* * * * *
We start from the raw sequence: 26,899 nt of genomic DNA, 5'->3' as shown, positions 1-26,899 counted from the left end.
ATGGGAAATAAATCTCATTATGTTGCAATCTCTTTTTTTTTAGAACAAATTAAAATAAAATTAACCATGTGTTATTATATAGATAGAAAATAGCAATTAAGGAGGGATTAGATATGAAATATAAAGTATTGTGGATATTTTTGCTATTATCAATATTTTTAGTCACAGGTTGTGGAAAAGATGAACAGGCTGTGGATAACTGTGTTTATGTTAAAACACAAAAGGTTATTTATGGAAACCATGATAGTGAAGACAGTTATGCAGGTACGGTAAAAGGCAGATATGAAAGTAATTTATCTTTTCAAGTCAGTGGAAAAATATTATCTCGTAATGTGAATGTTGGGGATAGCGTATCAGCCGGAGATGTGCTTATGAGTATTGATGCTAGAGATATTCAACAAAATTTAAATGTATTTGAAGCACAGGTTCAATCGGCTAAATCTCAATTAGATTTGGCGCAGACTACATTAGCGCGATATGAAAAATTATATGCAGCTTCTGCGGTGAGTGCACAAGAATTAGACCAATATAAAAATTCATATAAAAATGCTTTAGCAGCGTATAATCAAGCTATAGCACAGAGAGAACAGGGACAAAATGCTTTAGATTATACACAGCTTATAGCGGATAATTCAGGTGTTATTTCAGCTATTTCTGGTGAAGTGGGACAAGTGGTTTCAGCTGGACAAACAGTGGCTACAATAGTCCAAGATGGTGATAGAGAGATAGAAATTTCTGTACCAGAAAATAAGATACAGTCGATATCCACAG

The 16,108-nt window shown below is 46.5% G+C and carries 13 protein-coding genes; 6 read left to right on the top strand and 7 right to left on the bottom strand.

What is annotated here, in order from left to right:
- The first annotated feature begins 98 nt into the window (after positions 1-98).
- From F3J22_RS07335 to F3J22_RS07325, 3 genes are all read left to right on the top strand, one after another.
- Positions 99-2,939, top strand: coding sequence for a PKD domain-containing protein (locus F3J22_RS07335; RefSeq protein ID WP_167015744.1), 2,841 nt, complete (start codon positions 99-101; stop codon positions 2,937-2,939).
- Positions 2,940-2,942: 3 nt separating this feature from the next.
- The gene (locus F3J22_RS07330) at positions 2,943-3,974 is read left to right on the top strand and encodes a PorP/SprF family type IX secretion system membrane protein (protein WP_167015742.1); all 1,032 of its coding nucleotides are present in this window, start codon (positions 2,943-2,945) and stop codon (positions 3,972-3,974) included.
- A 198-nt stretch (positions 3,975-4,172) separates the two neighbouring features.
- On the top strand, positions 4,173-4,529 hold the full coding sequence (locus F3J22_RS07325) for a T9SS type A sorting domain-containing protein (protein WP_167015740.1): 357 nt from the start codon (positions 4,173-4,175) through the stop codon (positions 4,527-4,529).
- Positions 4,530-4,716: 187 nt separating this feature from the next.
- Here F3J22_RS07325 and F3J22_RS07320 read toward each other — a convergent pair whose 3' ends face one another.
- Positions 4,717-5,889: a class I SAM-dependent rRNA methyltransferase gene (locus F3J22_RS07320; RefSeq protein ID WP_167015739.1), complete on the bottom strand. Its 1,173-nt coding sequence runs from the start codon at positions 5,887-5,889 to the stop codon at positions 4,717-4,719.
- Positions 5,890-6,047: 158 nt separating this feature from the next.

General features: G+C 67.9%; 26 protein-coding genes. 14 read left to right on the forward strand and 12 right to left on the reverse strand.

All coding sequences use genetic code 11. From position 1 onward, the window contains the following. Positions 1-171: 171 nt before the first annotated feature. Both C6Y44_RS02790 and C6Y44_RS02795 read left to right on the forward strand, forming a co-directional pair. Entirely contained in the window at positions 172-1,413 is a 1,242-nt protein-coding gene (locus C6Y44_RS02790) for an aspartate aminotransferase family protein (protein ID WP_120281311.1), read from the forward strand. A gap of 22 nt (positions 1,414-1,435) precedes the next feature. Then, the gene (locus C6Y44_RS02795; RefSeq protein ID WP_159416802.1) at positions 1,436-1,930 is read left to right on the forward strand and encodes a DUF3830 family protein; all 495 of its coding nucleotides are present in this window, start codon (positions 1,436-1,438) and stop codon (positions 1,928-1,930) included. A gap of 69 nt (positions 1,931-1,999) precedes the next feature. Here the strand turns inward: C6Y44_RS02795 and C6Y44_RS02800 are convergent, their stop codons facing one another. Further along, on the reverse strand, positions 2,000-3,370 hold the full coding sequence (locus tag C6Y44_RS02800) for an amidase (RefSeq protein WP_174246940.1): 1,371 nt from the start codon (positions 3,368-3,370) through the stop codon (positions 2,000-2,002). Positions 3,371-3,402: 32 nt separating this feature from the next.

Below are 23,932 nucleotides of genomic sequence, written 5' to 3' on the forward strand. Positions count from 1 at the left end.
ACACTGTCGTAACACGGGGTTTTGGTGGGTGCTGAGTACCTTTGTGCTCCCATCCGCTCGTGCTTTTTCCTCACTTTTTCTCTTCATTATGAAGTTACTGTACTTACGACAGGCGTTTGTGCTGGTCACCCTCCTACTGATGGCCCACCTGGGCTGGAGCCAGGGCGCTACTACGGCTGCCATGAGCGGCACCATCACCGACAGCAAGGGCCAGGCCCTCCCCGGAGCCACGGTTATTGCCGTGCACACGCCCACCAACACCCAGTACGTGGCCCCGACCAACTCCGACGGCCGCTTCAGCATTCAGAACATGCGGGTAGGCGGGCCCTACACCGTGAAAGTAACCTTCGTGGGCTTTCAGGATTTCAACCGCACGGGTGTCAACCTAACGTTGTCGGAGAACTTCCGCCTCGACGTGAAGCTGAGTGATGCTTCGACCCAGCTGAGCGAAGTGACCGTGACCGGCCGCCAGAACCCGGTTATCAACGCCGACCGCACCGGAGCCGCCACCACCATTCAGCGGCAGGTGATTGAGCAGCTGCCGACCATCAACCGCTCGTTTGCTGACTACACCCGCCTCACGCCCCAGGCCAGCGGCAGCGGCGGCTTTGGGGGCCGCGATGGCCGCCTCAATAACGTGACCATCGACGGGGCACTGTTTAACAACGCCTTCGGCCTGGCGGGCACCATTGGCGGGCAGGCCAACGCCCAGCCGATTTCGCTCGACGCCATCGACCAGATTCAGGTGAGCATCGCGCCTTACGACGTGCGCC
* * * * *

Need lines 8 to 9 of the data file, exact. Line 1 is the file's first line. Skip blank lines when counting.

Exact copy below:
- Positions 2,940-2,942: 3 nt separating this feature from the next.
- The gene (locus F3J22_RS07330) at positions 2,943-3,974 is read left to right on the top strand and encodes a PorP/SprF family type IX secretion system membrane protein (protein WP_167015742.1); all 1,032 of its coding nucleotides are present in this window, start codon (positions 2,943-2,945) and stop codon (positions 3,972-3,974) included.